The primary goals of orthopedic shoeing are to provide support, prevent injury, and maintain a functional level of comfort for your horse.
The term “orthopedic” is derived from the Greek words orthos (to keep straight) and pedi (pertaining to the foot). The concept of orthopedics places a major emphasis on the foot and how it relates to the “straightness” or, in some interpretations, the “correctness” of a particular structure or body.
Signs that your horse may require orthopedic shoes include:
- occasional sore back
- intermittent stocking-up of the lower leg joints
- chronic hoof stress (cracks)
A more severe case could present as a developmental orthopedic disorder resulting from nutritional deficiency. Most common are those disorders that involve both muscle and bone. Contracture or laxity of tendons can rate among the most difficult to treat.
In most cases, shoeing options involve extending the surface of the horseshoe to reduce stress or concussion of a particular part of the horse’s limb. Materials used in the composition of the shoe may be aluminum, plastic, acrylic or a combination. These options can offer a great deal of support and comfort for the horse.
Your farrier and veterinarian or equine sports therapist can help you pinpoint the origin of discomfort and recommend viable treatment options, which could be as simple as rebalancing the hooves.
When applying orthopedic shoes to your horse, a good farrier will follow a few basic principles:
- What makes any shoe orthopedic is its ability to support, not only a weakness in a hoof, but also a weakness of the entire limb (bones/joints/tendons/ligaments).
- For the best results, always trim within the guidelines of conformation for the individual horse, watching how he postures and moves.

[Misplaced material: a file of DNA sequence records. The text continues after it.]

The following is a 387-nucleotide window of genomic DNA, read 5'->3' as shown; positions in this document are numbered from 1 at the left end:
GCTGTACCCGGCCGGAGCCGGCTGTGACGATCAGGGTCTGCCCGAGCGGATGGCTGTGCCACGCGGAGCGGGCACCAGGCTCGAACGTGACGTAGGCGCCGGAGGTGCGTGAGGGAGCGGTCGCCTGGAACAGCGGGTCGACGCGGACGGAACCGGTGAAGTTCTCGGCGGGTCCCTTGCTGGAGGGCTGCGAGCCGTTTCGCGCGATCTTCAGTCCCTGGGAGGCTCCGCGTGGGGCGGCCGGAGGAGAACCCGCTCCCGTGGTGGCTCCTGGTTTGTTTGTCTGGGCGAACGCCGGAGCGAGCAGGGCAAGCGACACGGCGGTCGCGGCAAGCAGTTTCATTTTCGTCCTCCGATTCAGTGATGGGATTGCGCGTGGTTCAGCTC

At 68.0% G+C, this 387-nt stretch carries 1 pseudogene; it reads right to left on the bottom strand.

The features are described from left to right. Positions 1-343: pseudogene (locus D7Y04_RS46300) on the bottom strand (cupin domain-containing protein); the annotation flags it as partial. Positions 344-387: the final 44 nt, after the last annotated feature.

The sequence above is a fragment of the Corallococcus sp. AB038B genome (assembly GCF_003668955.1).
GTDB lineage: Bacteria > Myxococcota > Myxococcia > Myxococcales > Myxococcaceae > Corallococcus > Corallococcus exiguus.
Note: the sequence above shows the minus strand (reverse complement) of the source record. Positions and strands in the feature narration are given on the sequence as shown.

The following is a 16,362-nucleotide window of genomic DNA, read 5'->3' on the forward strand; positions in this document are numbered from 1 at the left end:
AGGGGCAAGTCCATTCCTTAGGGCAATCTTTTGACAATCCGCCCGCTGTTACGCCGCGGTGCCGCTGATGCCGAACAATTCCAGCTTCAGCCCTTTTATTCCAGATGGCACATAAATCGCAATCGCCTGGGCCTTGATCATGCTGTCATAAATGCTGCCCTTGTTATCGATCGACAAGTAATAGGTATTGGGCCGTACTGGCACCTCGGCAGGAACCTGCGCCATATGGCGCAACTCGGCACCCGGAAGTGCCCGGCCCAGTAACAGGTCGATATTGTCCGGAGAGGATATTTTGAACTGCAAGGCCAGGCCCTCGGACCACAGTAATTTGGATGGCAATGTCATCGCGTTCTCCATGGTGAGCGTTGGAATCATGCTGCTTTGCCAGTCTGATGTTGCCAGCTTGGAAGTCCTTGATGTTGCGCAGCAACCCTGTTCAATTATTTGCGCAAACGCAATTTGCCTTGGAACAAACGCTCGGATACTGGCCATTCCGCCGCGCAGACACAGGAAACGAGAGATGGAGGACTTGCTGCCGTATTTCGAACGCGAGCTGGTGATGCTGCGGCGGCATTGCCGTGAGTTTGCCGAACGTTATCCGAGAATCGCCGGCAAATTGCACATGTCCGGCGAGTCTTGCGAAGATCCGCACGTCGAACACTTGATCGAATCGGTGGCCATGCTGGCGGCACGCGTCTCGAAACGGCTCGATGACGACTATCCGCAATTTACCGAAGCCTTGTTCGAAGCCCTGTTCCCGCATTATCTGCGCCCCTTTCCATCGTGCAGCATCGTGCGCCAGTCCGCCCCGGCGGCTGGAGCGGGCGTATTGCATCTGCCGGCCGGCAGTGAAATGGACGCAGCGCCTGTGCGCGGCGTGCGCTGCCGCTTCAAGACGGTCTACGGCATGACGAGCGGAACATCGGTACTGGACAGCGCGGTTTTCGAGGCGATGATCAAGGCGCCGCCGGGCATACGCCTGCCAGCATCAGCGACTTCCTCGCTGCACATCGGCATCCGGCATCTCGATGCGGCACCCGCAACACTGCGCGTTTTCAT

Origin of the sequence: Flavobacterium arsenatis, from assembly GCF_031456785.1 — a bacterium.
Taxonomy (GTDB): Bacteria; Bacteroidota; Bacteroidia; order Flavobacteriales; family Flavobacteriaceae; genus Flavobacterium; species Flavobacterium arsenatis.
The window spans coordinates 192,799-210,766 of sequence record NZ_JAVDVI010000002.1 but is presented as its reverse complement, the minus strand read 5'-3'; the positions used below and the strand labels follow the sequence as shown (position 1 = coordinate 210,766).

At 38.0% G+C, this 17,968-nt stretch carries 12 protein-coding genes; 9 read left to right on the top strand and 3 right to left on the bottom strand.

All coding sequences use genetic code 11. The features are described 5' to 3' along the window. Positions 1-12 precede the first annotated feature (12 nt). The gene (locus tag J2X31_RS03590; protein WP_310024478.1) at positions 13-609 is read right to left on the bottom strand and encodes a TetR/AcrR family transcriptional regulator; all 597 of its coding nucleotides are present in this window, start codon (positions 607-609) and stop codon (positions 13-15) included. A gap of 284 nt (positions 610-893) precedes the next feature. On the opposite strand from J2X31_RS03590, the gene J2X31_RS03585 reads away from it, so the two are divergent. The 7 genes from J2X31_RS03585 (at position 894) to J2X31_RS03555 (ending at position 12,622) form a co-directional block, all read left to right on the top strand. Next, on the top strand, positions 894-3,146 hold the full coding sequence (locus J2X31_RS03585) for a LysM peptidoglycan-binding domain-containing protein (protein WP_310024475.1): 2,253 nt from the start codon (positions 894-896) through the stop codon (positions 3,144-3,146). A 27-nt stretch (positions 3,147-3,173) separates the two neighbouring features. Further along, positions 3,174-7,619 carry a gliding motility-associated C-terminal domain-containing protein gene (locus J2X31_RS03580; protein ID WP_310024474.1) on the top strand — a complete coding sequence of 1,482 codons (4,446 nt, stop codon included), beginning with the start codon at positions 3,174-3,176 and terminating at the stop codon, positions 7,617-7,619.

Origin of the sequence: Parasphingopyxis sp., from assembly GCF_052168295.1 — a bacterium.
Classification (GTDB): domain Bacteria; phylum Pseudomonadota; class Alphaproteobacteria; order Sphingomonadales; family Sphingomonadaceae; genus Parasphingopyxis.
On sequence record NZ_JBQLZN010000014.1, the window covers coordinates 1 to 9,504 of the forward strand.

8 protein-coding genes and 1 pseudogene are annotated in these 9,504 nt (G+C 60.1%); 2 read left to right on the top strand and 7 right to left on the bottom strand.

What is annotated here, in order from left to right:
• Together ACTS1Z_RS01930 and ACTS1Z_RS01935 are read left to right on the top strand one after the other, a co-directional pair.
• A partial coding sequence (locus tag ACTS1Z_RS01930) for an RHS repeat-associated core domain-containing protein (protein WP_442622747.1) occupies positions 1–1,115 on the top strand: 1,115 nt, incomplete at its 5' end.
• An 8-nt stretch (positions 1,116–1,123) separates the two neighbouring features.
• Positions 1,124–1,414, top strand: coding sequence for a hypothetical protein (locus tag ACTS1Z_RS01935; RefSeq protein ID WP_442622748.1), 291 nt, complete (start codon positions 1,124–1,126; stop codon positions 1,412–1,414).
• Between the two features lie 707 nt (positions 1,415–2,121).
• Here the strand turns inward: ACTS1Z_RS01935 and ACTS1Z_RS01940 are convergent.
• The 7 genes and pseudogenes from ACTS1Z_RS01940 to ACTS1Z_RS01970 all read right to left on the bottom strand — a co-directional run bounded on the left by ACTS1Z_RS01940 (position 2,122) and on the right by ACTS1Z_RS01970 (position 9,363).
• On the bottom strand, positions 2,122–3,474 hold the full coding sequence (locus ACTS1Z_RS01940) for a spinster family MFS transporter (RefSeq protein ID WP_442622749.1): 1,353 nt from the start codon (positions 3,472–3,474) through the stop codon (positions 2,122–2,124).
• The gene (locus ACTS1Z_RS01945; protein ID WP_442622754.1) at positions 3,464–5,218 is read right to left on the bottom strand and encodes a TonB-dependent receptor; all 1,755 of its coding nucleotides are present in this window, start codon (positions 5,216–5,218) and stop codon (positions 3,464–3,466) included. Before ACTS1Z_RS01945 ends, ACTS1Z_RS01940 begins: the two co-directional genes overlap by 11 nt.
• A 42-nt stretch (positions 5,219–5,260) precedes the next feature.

- Realize that the farther up the leg from the bottom of the foot a problem exists, the harder it will be to treat.
- Specific shoe modifications (extending heels, egg bars, pads), if applied with accuracy, will serve to reduce stress on the horse by reducing the concussive forces or “shockwaves” that may be sent up the leg.
- Shoeing for long-term success never coincides with short-term desires.
- An orthopedic shoe is only as good as the skill of the person who applies it.
In many situations, we long for the next “new and improved” product to come along and be that magic bullet. Many excellent products/shoes are available, but don’t sell-short the power of a well-balanced foot, as part of a routine hoof care program. It can be the best thing you can do to help your horse stay healthy and happy.
Bryan S. Farcus MA, CJF, is the creator of a select line of “Farrier-Friendly™” products and author of the “Farrier-Friendly™” series of articles that appear in horse magazines throughout the US. Bryan currently works with horses and their owners in Ohio and West Virginia. www.farrierfriendly.com
References & Resources:
Mosby’s Medical Dictionary, 5th Edition
UC Davis Book of Horses, M. Siegal
The Lame Horse, J. Rooney
The Principles of Horseshoeing (P3), D. Butler & J. Butler